I personally like to put this layout info in the front matter. It’s very explicit and not too repetetive. If I had a whole bunch of them, however, I’d rather use the wildcard approach.


Partials provide you with the means to encapsulate view code that you can reuse wherever you need. You just need to tell your view where to insert a partial and it gets rendered right in there. Partials are a very common technique for DRYing up your code.

Very common examples include navbars, footers and head sections, which you wouldn’t want to duplicate all over the place. Files for partials start with an underscore. For starters you can place them under /source. Your layouts are a good place to start with collecting code to extract into partials. Whenever you find something you need to reuse, partials will be a handy friend.

Here’s an example of /source/layouts/layout.erb.

And the partial source/_head.html.erb:

Sometimes you’ll want to extract a partial not just for avoiding duplication but to make your views more readable. Over time, head sections are notorious for becoming quite loaded, for example. Within them you can have other partials that only deal with style or JS files.

You’ll realize how convenient partials are once you can apply changes that ripple through your entire app—wherever you included the partial. There’s no need to go through a bunch of files to apply the same change over and over.


Helpers are methods that you can use for a lot of everyday tasks in your views. I believe this was pioneered in Rails land and quickly became ubiquitous for web modern web development. You’ve already seen helpers that include stylesheets and JavaScript files. There’s a lot more where this is coming from though.

Here’s our /source/_head.html.erb partial again:

These helpers are meant to help you write cleaner and more concise view code. In the helpers list below you’ll find a lot of useful stuff that comes out of the box. You are not limited by these though. Write your own helper methods in config.rb or collect them separately in a module.

It works like this: In your config.rb you create a helpers block and put all your helper methods inside. That’s it. Now your views have access to them.

Example: /source/_navbar.erb.

And in config.rb:

These helpers might come in handy when I quickly want to prototype something and want to avoid setting up dummy images and text myself. Overall, you should look out for code that you’d like to be more concise or that you duplicate over and over again. Helpers are often a good home for that.

Inside these custom helpers I used other Middleman helpers for creating img tags through image_tag as well as the lorem object for some random user names and image placeholders. These lorem thingies can be a bit customized to suit your needs.

Using the module approach however, you need a separate file for your module. Create a “lib” directory in your root folder (the same level as “source” and “build”) and create a file for your helpers.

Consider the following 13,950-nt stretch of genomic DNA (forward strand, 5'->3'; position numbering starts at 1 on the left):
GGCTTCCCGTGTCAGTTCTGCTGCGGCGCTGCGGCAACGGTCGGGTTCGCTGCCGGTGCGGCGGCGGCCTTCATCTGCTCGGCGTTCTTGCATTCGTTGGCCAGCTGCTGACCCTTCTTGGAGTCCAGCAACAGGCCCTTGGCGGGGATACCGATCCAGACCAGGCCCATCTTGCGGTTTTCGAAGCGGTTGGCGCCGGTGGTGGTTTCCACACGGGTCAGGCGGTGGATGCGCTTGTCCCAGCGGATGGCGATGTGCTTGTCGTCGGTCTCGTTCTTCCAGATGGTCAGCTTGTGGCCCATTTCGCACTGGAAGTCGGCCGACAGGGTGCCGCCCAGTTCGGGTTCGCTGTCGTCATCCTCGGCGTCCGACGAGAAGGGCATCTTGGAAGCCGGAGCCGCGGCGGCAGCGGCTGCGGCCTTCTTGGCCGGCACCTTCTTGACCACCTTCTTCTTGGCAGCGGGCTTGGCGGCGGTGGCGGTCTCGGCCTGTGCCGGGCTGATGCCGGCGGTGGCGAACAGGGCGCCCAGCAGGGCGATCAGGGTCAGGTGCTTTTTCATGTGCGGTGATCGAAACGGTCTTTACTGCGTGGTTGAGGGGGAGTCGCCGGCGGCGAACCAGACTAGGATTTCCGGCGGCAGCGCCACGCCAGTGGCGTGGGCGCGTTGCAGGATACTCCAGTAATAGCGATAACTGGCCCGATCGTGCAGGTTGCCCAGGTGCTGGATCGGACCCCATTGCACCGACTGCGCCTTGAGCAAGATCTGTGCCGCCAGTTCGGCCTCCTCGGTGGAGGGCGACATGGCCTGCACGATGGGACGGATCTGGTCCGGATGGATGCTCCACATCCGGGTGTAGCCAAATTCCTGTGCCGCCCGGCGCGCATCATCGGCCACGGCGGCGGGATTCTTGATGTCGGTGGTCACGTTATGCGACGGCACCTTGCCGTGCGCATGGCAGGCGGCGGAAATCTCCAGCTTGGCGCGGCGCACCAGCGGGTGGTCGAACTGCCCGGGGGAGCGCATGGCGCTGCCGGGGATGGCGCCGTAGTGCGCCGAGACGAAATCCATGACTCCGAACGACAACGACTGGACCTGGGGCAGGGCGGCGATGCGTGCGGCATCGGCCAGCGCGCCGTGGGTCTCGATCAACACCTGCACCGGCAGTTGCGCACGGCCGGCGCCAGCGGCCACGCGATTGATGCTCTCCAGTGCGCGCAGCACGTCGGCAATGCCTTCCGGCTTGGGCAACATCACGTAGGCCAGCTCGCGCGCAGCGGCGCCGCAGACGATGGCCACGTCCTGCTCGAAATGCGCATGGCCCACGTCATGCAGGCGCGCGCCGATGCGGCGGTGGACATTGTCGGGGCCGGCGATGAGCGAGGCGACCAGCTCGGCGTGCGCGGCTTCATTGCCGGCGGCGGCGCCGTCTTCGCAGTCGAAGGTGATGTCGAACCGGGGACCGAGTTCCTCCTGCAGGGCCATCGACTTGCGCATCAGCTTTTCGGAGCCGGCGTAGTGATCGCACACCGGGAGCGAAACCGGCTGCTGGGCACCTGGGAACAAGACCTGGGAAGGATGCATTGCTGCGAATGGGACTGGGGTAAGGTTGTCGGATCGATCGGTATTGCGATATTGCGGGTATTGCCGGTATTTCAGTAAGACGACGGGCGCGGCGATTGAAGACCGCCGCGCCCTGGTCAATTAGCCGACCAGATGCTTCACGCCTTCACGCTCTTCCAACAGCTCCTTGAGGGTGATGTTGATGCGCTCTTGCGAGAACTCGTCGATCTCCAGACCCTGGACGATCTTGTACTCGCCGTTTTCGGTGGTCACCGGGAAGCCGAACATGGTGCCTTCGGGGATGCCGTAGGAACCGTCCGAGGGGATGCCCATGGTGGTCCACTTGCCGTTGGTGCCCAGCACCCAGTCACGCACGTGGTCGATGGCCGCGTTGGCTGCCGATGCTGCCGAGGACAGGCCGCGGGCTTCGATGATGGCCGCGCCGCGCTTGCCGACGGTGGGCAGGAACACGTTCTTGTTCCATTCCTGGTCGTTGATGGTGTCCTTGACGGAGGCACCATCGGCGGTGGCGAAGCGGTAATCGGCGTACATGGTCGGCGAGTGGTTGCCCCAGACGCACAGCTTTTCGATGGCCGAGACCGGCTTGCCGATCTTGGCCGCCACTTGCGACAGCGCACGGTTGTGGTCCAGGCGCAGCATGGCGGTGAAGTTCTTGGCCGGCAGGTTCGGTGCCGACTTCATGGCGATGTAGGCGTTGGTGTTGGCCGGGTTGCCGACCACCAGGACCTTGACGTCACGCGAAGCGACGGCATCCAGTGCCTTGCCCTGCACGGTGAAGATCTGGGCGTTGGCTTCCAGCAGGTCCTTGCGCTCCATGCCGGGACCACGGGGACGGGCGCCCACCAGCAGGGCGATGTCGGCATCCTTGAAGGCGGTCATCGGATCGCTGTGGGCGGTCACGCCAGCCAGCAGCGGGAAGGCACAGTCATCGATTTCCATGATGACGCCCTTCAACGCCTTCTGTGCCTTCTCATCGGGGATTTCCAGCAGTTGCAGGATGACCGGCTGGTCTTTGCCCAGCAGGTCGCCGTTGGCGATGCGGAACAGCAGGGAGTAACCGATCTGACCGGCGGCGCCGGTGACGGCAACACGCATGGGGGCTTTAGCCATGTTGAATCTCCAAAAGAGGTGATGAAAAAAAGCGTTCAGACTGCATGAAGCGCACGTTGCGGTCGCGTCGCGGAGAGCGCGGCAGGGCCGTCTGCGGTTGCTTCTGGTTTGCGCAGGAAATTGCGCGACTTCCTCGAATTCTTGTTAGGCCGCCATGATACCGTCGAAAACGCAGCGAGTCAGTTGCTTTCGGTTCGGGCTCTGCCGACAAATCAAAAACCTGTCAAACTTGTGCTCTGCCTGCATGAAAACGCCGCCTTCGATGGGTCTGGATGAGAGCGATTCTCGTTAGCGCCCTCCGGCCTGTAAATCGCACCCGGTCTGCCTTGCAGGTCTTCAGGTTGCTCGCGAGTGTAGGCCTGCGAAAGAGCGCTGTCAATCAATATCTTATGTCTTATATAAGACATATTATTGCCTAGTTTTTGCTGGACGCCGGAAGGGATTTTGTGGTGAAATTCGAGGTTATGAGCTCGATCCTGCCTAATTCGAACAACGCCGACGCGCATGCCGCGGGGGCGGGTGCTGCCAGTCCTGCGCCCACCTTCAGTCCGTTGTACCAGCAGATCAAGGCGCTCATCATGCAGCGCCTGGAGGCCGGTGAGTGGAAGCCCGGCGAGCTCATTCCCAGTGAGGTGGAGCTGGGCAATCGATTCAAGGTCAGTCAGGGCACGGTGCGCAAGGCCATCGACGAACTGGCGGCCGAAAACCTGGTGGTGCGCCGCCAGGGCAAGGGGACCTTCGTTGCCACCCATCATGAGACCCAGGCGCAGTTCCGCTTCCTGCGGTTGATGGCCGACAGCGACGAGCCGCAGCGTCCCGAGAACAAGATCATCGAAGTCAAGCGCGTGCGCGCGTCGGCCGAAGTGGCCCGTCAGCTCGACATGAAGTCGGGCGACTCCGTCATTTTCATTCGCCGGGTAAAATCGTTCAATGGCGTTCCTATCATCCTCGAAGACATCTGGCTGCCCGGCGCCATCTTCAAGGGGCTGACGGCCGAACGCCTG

Here we have /lib/helpers.rb:

Then you’ll need to let your config.rb file know that you want to use these helpers:

Boom! You’re ready to roll. In general, I’d go with the module approach right away. It feels a lot cleaner to me, plus you avoid polluting your config file with too much stuff.

I’d also like to look into output helpers and content_for in particular, since they can be a bit confusing for newbies. This lets you capture a bunch of content that you can yield / reuse someplace else. It’s a minature partial of sorts. I would personally go with a partial most of the time, but every now and then when you want to apply on-off changes more surgically this is handy to know:

Here’s index.html.erb:

And admin_index.html.erb:

Then in layout.erb:


The key is using yield_content which is putting your collected content from the individual page into the layout—if found. There’s no need to just use them only with layouts either. When you need to make this a bit more involved, use content_for? to check for specific content blocks before you insert them. It is handy when you want to make small adaptions for sections that differ only slightly. It’s great that you can save this content a bit like a configuration on the relevant pages themselves and “activate” it only where needed. You probably shouldn’t get too clever with these things though.


A word about the link_to helper I used above. This is probaly the one you’ll run into most often. You essentially feed the method a name and a url or path where this link should point to. I replaced the last part with a placeholder for brevity.

Below is an overview of which helpers are out-of-the-box at your disposal. I think the names are mostly self-explanatory and I shouldn’t go over what each of these can help you with. Make a mental bookmark of what’s out there and check back with the documentation if they give you any trouble.

Tag Helpers

  • tag
  • link_to
  • input_tag
  • favicon_tag
  • stylesheet_link_tag
  • javascript_include_tag

Output Helpers

  • content_for
  • content_for?
  • capture_html
  • yield_content
  • concat_content

Form Helpers

  • form_tag
  • label_tag
  • select_tag
  • submit_tag
  • field_set_tag
  • text_field_tag
  • check_box_tag
  • password_field_tag

Format Helpers

  • truncate
  • pluralize
  • word_wrap
  • escape_html
  • simple_format
  • js_escape_html
  • time_ago_in_words
  • distance_of_time_in_words

Lorem Helpers

  • lorem.date
  • lorem.word
  • lorem.name
  • lorem.email
  • lorem.image
  • lorem.words
  • lorem.sentence
  • lorem.last_name
  • lorem.paragraph
  • lorem.first_name
  • lorem.paragraphs

Final Thoughts

I believe this is a good basis to start playing around with a toy app. You should have a good sense of what Middleman offers and how to navigate the framework. In the next part of this series we’ll take things further and dive a bit deeper into the framework. The Middleman team has really done a great job with designing the API and with keeping things simple.

Hopefully you can see by now why this framework has gained in popularity and why it is a good choice for all sorts of static projects.